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Oxford Companion to Wine

Oxford Companion to Wine

By Jancis Robinson

Published 2006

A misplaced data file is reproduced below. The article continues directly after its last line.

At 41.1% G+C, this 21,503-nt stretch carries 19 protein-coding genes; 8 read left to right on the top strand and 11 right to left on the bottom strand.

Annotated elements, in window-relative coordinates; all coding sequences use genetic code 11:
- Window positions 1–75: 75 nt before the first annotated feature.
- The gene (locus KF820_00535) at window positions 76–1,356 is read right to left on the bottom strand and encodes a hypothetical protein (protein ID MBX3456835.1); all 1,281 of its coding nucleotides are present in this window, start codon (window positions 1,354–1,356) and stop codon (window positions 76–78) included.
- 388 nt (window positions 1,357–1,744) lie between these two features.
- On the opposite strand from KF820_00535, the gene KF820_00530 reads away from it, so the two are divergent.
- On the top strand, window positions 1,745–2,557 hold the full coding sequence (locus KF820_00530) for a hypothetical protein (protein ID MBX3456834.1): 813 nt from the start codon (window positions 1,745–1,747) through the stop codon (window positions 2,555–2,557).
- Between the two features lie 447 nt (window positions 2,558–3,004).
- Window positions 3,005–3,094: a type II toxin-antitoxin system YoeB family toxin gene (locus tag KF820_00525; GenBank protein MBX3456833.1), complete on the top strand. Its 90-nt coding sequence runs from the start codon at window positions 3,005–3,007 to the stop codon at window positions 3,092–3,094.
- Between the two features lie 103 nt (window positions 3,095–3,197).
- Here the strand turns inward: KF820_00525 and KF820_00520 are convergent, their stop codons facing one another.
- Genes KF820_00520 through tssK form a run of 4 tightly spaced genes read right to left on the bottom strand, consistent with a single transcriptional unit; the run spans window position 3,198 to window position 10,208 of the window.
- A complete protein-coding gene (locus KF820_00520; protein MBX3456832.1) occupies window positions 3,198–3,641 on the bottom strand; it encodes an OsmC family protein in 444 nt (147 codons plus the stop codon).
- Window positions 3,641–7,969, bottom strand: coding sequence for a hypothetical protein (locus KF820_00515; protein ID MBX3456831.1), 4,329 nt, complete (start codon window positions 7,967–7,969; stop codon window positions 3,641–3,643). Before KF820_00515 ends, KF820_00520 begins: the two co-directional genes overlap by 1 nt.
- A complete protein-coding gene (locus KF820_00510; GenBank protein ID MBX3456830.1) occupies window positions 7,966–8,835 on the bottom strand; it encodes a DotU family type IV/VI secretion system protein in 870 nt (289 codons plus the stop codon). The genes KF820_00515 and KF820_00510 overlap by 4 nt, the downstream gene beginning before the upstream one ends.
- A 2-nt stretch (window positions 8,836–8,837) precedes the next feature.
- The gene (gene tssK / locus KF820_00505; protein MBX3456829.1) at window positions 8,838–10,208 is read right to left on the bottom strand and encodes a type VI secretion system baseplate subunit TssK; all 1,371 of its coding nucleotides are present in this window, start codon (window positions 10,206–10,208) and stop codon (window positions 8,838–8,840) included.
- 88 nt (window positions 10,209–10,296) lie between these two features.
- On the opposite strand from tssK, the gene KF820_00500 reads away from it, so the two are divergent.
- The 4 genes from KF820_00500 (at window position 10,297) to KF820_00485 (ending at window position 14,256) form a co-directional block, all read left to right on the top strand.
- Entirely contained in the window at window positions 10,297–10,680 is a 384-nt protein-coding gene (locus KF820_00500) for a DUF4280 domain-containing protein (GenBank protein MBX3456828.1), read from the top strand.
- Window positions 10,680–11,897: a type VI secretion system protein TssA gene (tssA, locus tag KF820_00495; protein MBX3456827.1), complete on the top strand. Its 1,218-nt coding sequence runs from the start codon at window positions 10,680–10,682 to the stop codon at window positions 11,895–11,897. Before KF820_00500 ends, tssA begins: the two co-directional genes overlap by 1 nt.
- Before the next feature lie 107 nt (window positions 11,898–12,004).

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Mexico is at long last developing a wine culture. The total vineyard area in the Americas’ oldest wine-producing country, may have fallen to 29,000 ha/72,000 acres by 2011 but only just over 10% of this land is devoted to wine production. Most of it was planted in the 1960s in response to huge domestic demand for brandy. This demand was fuelled by protectionist import taxes on both wines and spirits, which also encouraged foreign investment from the likes of Martell and domecq, brandy producers who built on the efforts of long-standing indigenous wine producers such as Casa Madero, L. A. Cetto, and Santo Tomás. According to SAGARPA, the Mexican Secretary of Agriculture, 160,440 hl/4,238,376 gallons of wine were made in 2011, while oiv estimates were 393,000 hl.